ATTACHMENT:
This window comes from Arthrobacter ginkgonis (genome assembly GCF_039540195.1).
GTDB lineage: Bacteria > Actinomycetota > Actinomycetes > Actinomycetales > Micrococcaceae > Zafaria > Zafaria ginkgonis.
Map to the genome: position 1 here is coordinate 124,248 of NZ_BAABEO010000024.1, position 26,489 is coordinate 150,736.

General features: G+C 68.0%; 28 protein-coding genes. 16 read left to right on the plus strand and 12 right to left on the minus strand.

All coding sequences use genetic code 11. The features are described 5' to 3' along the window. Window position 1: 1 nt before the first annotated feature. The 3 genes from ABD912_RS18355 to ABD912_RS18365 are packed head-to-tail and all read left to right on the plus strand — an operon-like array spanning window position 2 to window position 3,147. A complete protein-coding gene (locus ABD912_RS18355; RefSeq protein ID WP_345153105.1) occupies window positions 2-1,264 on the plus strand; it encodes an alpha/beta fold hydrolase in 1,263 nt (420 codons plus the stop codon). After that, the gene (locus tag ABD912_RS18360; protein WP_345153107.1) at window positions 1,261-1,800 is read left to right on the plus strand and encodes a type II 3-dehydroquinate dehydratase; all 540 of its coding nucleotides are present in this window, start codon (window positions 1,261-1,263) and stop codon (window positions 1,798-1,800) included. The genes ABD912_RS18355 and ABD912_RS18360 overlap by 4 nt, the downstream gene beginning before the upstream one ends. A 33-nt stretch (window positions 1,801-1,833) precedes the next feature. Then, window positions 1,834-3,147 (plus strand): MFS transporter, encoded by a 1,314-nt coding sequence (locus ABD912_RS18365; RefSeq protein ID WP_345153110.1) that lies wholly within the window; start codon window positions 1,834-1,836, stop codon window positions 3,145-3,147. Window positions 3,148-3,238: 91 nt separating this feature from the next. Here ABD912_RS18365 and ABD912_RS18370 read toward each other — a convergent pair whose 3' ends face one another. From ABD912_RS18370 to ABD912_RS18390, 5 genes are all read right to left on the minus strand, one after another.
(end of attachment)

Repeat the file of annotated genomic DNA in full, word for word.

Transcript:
This window comes from Arthrobacter ginkgonis (genome assembly GCF_039540195.1).
GTDB lineage: Bacteria > Actinomycetota > Actinomycetes > Actinomycetales > Micrococcaceae > Zafaria > Zafaria ginkgonis.
Map to the genome: position 1 here is coordinate 124,248 of NZ_BAABEO010000024.1, position 26,489 is coordinate 150,736.

General features: G+C 68.0%; 28 protein-coding genes. 16 read left to right on the plus strand and 12 right to left on the minus strand.

All coding sequences use genetic code 11. The features are described 5' to 3' along the window. Window position 1: 1 nt before the first annotated feature. The 3 genes from ABD912_RS18355 to ABD912_RS18365 are packed head-to-tail and all read left to right on the plus strand — an operon-like array spanning window position 2 to window position 3,147. A complete protein-coding gene (locus ABD912_RS18355; RefSeq protein ID WP_345153105.1) occupies window positions 2-1,264 on the plus strand; it encodes an alpha/beta fold hydrolase in 1,263 nt (420 codons plus the stop codon). After that, the gene (locus tag ABD912_RS18360; protein WP_345153107.1) at window positions 1,261-1,800 is read left to right on the plus strand and encodes a type II 3-dehydroquinate dehydratase; all 540 of its coding nucleotides are present in this window, start codon (window positions 1,261-1,263) and stop codon (window positions 1,798-1,800) included. The genes ABD912_RS18355 and ABD912_RS18360 overlap by 4 nt, the downstream gene beginning before the upstream one ends. A 33-nt stretch (window positions 1,801-1,833) precedes the next feature. Then, window positions 1,834-3,147 (plus strand): MFS transporter, encoded by a 1,314-nt coding sequence (locus ABD912_RS18365; RefSeq protein ID WP_345153110.1) that lies wholly within the window; start codon window positions 1,834-1,836, stop codon window positions 3,145-3,147. Window positions 3,148-3,238: 91 nt separating this feature from the next. Here ABD912_RS18365 and ABD912_RS18370 read toward each other — a convergent pair whose 3' ends face one another. From ABD912_RS18370 to ABD912_RS18390, 5 genes are all read right to left on the minus strand, one after another.